And sitting at top SoC% for long periods is harmful to longevity, so that poor design actually causes more of the problem balancing is supposed to solve!

Many owners doing bottom balancing do it manually and thus only very infrequently.

Active balancer gear with much higher balance rates say 2A, capacitor based "charge shuttling" technology

automates the process at any voltage, but is really only needed with crap quality, mismatched or very worn cells.

If your pack does need them, look for ones whose balance current does not decline as the V delta narrows, IMO only these deserve that "Active" designation.
 

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Discussion Starter · #7 ·
"Top balancing" is the usual approach: charge the whole battery, measure which cells have more charge than the others, then discharge them slightly (with a resistor across the cell to be discharged) to match them to the others. The bypassing of higher-voltage cells (reducing their rate of charging) can start before charging completes.
"Bottom balancing" is the same thing at the other extreme of state of charge: discharge the whole battery, measure which cells still have more charge than the others, then discharge even more (with a resistor across the cell to be discharged) to match them to the others. Again, the bypassing of higher-voltage cells (increasing their rate of discharging) could start before discharging completes.
Either way, balancing is done at the extremes of the state of charge, because that's where voltage changes most with change in charge. There are more sophisticated technical solutions than just switched bypass resistors, but I don't know if any EV uses them.

A stock BMS is probably physically capable of bottom balancing, but won't be programmed to do it. I doubt that anything available to dealers would change that.

All of this is, of course, subject to correction by anyone with more practical experience with cell balancing.
Holy cow. I feel like I just spoke to a rocket scientist. I am assuming none of this can be done from inside the vehicle and I'll have to take the pack out to do these.
 

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Discussion Starter · #8 ·
best deals I ever find take some foot work, and are never retail or commercial, I would message all eBay sellers who sell any type of Volt parts / components and strike up a conversation with them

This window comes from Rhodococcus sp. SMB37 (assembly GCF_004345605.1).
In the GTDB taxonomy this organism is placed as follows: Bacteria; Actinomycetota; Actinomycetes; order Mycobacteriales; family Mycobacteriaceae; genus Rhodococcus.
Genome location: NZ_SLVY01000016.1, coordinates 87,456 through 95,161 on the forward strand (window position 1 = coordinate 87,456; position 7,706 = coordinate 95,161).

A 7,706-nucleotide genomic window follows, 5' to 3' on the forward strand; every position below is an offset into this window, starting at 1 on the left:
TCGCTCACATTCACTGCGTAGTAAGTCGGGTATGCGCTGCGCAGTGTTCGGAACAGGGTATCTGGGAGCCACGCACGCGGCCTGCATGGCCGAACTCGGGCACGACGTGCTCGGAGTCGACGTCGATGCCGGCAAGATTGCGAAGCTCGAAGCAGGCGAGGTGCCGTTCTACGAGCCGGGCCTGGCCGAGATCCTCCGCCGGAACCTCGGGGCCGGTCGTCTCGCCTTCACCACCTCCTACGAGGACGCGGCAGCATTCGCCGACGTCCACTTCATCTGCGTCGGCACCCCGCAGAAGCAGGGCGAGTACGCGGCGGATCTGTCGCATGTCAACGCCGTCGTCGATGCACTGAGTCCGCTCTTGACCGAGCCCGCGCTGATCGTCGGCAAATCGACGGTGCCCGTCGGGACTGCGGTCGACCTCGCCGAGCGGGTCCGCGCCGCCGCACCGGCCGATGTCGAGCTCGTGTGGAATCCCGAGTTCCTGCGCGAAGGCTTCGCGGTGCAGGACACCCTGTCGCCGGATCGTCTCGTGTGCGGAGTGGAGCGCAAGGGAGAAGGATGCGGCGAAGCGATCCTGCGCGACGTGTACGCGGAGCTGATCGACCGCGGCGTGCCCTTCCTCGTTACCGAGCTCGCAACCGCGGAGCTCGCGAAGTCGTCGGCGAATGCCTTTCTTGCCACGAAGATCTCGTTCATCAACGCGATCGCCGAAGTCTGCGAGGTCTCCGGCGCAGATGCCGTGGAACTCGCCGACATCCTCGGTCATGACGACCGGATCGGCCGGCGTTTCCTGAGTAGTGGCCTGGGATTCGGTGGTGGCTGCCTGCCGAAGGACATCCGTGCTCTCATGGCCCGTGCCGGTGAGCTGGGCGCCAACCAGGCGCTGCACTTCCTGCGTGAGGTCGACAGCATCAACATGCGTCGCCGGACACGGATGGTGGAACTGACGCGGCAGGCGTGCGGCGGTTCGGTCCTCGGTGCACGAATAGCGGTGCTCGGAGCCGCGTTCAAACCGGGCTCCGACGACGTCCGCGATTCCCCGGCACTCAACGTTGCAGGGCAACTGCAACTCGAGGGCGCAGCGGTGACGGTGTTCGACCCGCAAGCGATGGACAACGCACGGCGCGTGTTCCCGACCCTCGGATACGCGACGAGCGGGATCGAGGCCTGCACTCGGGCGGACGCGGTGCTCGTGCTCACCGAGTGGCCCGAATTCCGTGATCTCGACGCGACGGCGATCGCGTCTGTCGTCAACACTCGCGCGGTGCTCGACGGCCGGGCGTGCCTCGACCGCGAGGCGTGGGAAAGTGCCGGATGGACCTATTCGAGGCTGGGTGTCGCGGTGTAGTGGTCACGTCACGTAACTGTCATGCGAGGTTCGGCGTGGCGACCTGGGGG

put up wanted ads on forums and on Craigslist, you are going to miss all the deals you don't take just sitting on your couch, ha ha

also I think you may be able to swing a deal on CoPart a used wrecked auto auction, yes you would have to buy a whole car, but you may have a better chance of finding out the health of the battery pack as it will be complete and inside what may be a immobile vehicle, you may test charging it, and you may be able to use the native console to see how much life is left, so wrecked is good, you can still part out the parts you do not need, and offset your initial expenditure, hope this helps, just giving you options
I'll try those options. Thanks! I've never used a auction bid type site... how do they get the car to me in Miami? Is this something they can transport to me here? I'm reading their site now to learn what I can.

Reading ebay sellers now to see if a battery is in their inventory.

Thanks!
 

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Discussion Starter · #13 ·
If the BMS won't do what you want, you need access to the tap wires used by the BMS... and yes, in the Volt I assume that means removing and opening the pack.
Oh dear, I don't know if I can do that without an awesome YouTube video, and even then I'd need Jack's or something to lift this heavy heavy car
 

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Dont need the whole car just the pack, so shipping was integrated into the purchase price. Make sure you get the fuse included and ask if you can get the connectors for the electric and cooling. Mine were just hacksawed and still attached to the case.

Other than 88 stupid 10mm bolts and washers, it comes apart easy and is still double insulated at the cell level, power cables not as much but nothing a blanket wont fix.. I didn't have internet, or you tube since nobody had done this yet. Did it on my own, easey peasey.

Haven't looked lately but for $2000 each they were common as dirt.
 

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With the Volt out of production for almost three years now (since early 2019), with no direct replacement (so no new vehicle using the same battery), the supply of good Volt batteries in salvage from wrecks will start tapering off. Eventually the cars will get so old that they are scrapped even without major collisions, but the batteries will be old and of questionable value.
 

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With the Volt out of production for almost three years now (since early 2019), with no direct replacement (so no new vehicle using the same battery), the supply of good batteries in salvage from wrecks will start tapering off. Eventually the cars will get so old that they are scrapped even without major collisions, but the batteries will be old and of questionable value.
Its funny when i hear commentators saying blah blah what will we do with all these used batteries.. Ive never seen a single used EV battery not get sucked up at auction for a high price. I dont know about the USA but in New Zealand a used Nissan leaf wrecked still sells for thousands of dollars. People with money buy them up then resell the batteries to you for a nice markup to themselves. I would be loath to buy batteries off them and would rather strip a car myself if I had access to it. I dont like lining others pockets unless I must. In the USA you have a zillion Teslas with many wrecked but the batteries sell for extreme prices. I imagine we need more market saturation so that there are simply too many batteries for the solar people. Only then will the prices come down to something reasonable. Until then you have to know the right person at the right time or have a bidding war. Still even with a bidding war its still cheaper than new Lithium batteries which I dont know why anyone but someone rich would bother with.